• the report card does not actually point us to anywhere where the actual standards are explained. I remembered that there is an explanation of the report card on the school website, but the explanation there focuses on the transistion from the old (2 years ago) format of report cards. I had to google the state standards.
    • the school website does gloss the scale, though, and says that "little evidence" means that "Student's achievement shows little evidence of meeting grade level standards."
    • When your kid "meets the standard" in October, does that mean she has met the (end-of-grade) standard? Or that she meets the where-we-think-we-are-with-this-standard-in-October-standard?
    • CG "exceeds" the standard in music performance. (Yay! I got a 5! she said as we looked at the report card together. She has no clue what the numbers actually mean but clearly has solidly grasped the notion that 5s are bigger than 4s, and at the moment, bigger is better in her book.) On the state standards site, the document I found about arts standards says that there aren't kindergarten level music standards.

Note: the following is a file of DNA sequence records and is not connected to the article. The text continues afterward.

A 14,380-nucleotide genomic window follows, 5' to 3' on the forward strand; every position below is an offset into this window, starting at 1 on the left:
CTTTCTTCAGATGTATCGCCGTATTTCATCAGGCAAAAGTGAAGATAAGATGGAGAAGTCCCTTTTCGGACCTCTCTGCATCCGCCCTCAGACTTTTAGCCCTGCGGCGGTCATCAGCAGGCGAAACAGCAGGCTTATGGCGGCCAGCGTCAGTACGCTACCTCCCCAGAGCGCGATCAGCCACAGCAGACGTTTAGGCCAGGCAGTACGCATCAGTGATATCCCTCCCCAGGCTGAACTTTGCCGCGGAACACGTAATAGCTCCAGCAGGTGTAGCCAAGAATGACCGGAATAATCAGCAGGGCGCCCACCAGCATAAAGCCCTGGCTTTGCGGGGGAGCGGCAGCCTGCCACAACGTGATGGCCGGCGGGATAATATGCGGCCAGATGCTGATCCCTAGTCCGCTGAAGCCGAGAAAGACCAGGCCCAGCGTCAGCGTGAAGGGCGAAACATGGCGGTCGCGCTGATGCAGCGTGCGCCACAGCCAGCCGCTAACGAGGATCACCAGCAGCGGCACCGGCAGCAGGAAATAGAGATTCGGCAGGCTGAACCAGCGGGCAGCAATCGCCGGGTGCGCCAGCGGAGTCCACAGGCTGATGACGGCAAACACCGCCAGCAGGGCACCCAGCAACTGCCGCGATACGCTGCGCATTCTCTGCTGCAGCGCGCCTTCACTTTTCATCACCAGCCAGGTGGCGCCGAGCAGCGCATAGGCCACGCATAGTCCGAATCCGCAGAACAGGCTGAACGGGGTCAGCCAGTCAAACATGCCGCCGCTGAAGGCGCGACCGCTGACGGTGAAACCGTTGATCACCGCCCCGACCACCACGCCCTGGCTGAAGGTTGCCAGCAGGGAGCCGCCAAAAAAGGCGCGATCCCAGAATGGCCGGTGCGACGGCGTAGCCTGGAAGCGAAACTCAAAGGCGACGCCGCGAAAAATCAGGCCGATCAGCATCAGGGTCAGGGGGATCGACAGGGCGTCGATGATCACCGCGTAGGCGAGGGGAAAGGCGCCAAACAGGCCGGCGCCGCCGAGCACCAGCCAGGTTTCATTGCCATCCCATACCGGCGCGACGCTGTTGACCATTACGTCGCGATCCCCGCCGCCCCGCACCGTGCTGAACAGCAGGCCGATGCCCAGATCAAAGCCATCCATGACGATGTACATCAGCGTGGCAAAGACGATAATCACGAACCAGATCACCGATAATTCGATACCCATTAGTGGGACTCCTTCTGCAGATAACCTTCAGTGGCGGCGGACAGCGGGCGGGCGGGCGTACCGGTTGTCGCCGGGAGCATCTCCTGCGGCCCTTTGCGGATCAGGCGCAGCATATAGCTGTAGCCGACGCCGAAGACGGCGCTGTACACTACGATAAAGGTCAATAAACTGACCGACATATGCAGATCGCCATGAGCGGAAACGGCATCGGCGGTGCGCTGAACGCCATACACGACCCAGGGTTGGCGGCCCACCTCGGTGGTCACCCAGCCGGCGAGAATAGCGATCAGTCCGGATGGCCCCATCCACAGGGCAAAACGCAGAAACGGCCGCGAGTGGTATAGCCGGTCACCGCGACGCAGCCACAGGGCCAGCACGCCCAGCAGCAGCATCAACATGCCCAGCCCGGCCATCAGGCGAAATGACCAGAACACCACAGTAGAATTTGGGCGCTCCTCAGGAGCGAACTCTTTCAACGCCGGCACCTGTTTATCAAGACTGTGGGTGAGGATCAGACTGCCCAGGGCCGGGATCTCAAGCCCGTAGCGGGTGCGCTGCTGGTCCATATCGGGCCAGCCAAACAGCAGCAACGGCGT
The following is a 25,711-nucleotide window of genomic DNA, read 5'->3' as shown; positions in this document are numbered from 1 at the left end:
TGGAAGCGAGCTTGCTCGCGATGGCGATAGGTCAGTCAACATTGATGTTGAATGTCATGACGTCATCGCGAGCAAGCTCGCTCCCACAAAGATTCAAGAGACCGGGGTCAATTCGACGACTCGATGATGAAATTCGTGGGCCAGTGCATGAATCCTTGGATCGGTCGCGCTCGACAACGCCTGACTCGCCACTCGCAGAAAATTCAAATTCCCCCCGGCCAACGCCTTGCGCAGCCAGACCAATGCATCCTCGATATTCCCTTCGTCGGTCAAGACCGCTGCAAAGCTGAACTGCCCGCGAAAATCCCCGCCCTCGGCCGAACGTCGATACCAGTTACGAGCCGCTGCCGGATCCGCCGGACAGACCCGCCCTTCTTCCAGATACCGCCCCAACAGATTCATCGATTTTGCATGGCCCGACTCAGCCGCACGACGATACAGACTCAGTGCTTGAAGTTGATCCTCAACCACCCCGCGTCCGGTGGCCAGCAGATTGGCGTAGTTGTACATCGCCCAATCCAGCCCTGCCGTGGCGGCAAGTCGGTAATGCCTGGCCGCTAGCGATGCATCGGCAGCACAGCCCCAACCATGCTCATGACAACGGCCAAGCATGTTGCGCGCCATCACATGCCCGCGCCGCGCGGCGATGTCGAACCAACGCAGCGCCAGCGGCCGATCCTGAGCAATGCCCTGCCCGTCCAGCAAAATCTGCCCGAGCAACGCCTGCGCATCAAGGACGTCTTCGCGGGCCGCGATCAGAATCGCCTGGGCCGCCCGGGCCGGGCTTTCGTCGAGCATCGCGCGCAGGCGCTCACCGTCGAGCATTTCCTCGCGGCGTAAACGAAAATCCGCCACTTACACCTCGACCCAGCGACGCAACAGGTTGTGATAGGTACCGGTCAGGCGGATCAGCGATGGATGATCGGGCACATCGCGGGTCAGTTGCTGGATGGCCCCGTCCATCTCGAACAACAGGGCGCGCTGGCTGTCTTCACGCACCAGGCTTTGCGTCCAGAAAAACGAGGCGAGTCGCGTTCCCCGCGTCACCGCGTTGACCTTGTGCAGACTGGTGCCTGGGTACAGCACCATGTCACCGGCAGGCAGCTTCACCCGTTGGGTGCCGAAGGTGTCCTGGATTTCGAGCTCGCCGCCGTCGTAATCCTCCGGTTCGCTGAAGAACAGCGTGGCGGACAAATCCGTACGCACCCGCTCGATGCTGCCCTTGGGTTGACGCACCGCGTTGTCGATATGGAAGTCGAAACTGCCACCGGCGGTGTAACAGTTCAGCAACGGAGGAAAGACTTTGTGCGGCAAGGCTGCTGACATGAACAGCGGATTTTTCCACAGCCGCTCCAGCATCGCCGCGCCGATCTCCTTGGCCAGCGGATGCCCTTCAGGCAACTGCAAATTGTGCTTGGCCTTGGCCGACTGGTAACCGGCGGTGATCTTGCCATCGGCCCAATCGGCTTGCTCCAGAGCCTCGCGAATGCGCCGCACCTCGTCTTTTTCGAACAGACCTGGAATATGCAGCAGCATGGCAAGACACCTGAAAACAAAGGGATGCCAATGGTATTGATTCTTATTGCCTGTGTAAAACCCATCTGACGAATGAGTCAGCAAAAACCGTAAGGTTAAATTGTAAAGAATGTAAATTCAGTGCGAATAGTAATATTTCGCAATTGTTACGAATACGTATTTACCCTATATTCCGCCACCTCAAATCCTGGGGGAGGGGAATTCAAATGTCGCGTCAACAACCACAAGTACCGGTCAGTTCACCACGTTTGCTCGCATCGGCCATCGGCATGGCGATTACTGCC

• All of this is more philosophically troubling me to me than parentally troubling: CG is having a fine time in kindergarten, and we already knew that this is totally the right time for her to be in kindergarten. (Anyone reading here who's obsessing about whether to repeat a year of pre-K: do it. CG wasn't ready for kindergarten a year ago, and she is in totally the right place now. I could have obsessed about something else during her first year of pre-K. It was such the right call.) So it's not like I have serious questions about what's going on in kindergarten. She's learning to read, she's loving math, she's quizzing us on what are living and non-living things (the subject of the science unit this fall). She likes school, and she's making friends. That's pretty much my idea of good kindergarten outcomes right there.